• And then there is this bill, a portion that states that student-athletes will immediately be eligible to play sports when they transfer to any school, regardless of whether they move into the school district. Yeah, that would work. The transfer issue, as anyone close to high school sports knows, is the greatest threat the GHSA has faced in its efforts to maintain a level playing field for all. Ironically, this rule probably would favor schools with superior athletic programs, including Buford, Cartersville and Calhoun, areas that three of the bills’ proponents represent.
In fairness, you also have had bills that were not originated by fandom that benefited all. The Ryan Boslett bill, introduced after the death of a Collins Hill football player, required more stringent physicals before play. A heat bill, introduced after the August heat-related death of a football player, required instruments that measured heat and humidity and showed when it was time to get off the field. Another bill encouraged the GHSA to diversify its executive committee.
This shows that there can be a common denominator for sports and politics. But it won’t come from our elected fans-with-power.
Sen. Bruce Thompson, R-White, and Rep. Paul Battles, R-Cartersville, are among the 12 legislators who have crafted the bills. Both represent districts that include Cartersville High, which has been at odds with the GHSA over matters such as reclassification, game receipts and baseball playoff scheduling. Two years ago, Cartersville’s baseball team had to stay an extra day in a South Georgia hotel to finish a semifinal series delayed by rain. Parents were angry.
These lawmakers apparently wanted Phillips’ head, based on those decisions. And they have insinuated that they might pull or delay the bill if Phillips is removed. During a Monday hearing, Meadows said the plans for a GHSA takeover is a work in progress. And he said, “This bill is the stick.” Most took that to mean that he could pull it out anytime he wants to and hit the GHSA over the head with it.
So here’s where we are: Moms and dads get upset, so lawmakers introduce a bill that does away with the GHSA, lets the state Board of Education take over high school sports and puts a man, who has given his life to kids, on the cusp of losing his job.
Has Phillips and the GHSA been perfect? Of course not. It’s a love-hate thing with all of us.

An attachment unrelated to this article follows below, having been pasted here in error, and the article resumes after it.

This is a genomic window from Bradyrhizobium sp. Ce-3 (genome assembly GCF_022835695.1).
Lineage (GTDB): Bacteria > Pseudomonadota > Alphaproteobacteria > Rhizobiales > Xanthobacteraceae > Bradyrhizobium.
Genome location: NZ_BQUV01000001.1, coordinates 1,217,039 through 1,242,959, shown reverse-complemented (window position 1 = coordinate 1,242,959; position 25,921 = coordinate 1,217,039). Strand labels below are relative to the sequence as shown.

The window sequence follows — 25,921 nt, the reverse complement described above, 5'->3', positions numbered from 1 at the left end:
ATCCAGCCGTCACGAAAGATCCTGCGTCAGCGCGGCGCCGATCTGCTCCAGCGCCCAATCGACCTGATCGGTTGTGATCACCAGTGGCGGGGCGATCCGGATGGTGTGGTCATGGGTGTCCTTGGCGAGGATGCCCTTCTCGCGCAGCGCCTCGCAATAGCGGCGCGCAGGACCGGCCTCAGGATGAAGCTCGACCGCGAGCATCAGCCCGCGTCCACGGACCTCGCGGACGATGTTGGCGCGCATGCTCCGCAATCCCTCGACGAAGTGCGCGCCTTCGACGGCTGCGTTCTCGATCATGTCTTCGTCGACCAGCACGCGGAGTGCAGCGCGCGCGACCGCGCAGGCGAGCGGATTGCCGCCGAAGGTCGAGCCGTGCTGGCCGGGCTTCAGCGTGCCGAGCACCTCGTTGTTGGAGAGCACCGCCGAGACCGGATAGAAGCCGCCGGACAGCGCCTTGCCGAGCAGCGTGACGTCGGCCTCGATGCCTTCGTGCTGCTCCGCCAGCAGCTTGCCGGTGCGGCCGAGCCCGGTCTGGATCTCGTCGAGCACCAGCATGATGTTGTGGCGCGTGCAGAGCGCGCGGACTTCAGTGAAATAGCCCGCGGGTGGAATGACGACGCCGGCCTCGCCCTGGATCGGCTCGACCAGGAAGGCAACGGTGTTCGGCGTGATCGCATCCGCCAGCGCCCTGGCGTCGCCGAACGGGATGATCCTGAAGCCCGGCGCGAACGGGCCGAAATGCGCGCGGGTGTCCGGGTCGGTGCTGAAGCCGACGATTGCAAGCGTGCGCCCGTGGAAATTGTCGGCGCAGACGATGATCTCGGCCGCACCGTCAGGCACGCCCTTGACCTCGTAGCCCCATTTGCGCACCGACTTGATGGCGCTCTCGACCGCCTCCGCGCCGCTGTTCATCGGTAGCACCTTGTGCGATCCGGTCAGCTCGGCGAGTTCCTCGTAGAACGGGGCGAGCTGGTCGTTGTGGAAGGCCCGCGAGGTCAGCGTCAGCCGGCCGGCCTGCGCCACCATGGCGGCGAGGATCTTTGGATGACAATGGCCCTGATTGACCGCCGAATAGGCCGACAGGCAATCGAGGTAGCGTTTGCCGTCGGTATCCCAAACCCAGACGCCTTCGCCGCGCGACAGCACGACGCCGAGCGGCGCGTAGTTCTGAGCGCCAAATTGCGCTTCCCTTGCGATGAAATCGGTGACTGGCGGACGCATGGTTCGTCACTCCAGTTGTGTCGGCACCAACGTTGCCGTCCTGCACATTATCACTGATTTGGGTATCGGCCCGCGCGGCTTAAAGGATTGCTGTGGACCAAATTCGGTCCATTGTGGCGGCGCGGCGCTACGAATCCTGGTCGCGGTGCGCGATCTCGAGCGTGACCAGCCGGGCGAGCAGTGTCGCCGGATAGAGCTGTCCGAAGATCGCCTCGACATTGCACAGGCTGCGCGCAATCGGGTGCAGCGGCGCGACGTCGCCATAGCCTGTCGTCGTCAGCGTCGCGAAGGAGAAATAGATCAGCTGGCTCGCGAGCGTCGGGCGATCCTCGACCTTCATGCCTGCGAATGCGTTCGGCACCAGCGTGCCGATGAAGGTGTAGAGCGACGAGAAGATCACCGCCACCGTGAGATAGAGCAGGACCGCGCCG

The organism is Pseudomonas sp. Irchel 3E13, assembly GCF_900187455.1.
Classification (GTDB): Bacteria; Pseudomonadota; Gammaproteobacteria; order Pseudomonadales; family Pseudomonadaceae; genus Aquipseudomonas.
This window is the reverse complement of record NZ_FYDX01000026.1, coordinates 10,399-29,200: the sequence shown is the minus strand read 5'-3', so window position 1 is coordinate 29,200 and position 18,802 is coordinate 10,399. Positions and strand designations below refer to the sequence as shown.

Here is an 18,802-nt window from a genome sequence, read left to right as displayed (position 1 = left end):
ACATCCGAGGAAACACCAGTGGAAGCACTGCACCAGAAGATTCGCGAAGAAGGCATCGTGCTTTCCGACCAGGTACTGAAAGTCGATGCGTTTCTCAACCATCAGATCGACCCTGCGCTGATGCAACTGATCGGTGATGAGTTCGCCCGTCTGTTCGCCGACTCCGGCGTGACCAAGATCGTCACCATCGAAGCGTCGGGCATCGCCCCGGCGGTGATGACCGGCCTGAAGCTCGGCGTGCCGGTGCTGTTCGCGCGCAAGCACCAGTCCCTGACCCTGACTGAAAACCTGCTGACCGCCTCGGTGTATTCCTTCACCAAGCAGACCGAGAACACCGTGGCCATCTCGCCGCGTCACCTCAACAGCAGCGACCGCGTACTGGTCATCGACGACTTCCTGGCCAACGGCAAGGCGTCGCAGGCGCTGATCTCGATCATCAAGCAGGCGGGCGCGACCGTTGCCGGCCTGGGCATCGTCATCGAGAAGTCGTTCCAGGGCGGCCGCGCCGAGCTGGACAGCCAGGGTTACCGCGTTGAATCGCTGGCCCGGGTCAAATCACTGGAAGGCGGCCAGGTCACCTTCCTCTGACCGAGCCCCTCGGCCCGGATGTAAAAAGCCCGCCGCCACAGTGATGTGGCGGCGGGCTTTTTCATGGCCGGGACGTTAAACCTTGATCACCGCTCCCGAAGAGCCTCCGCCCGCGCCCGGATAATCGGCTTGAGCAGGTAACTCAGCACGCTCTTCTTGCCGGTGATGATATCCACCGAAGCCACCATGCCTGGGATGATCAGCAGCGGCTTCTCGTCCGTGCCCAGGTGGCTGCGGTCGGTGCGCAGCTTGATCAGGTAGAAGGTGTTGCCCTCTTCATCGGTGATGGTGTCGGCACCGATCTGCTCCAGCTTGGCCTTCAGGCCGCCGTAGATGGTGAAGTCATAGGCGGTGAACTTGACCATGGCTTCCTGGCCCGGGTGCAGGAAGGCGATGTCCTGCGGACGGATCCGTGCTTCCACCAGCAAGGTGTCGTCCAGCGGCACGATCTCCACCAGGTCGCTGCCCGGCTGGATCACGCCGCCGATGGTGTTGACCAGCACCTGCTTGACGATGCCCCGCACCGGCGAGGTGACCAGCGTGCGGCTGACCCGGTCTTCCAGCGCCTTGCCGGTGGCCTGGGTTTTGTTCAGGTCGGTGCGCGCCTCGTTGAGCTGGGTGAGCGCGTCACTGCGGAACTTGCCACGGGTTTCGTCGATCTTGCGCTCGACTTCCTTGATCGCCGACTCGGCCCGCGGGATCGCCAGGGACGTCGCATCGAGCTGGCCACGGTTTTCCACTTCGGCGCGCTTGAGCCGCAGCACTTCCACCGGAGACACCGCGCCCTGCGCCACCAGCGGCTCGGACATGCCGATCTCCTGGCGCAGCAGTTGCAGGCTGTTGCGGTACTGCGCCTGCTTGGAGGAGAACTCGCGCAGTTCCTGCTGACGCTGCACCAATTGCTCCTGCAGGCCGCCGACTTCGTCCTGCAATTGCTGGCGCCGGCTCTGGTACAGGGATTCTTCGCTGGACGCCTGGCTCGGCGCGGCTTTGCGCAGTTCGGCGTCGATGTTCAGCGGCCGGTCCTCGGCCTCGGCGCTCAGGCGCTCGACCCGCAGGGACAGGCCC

Nobody has cast a more critical eye on the GHSA than those of us who have spent the last 14 years following high school sports at the Atlanta Journal-Constitution. But right now, what’s going on with the GHSA feels like the age-old brother story: I can criticize my brothers until the cows come home because I grew up with them; I’ve lived with them through the good and bad; I understand them and have earned that right.
You have not.
That’s the problem with these twin bills. They were born from fan anger, institutional ignorance and offer nothing of benefit to either party. This entire episode smells more like a coup than concern.
I wish the GHSA executive committee would stand up to these disgruntled lawmakers when a final vote is taken Monday.
Override the GHSA Board of Trustees, which voted 5-3 Monday to request Phillip’s retirement. Tell the statehouse you aren’t going to fire Phillips, not going to accept a resignation, not going to let him retire. Tell the state to go ahead take over high school sports, the 454 sports playing schools, the 175,000 or so athletes, the 24 sports seasons, the regular season, the playoffs, the game officials, the insurance and thousands of other things that come into play each year.
Stand your ground. Call the bluff.
And if you lose – and there’s a chance you will — let the 15 or so elected officials who signed off on this legislation go to Thomaston, take over the jobs down there and run a good thing straight into the ground.
Only then might they find out that any sports organization is going to get criticized. Only then might they find out that you are only going to please high school moms and dads half the time. Only then might they find out that if you break it, you own it.
And only then might they find out that their time would have been better spent finding great teachers for our Georgia schools.
By paying them what they are worth.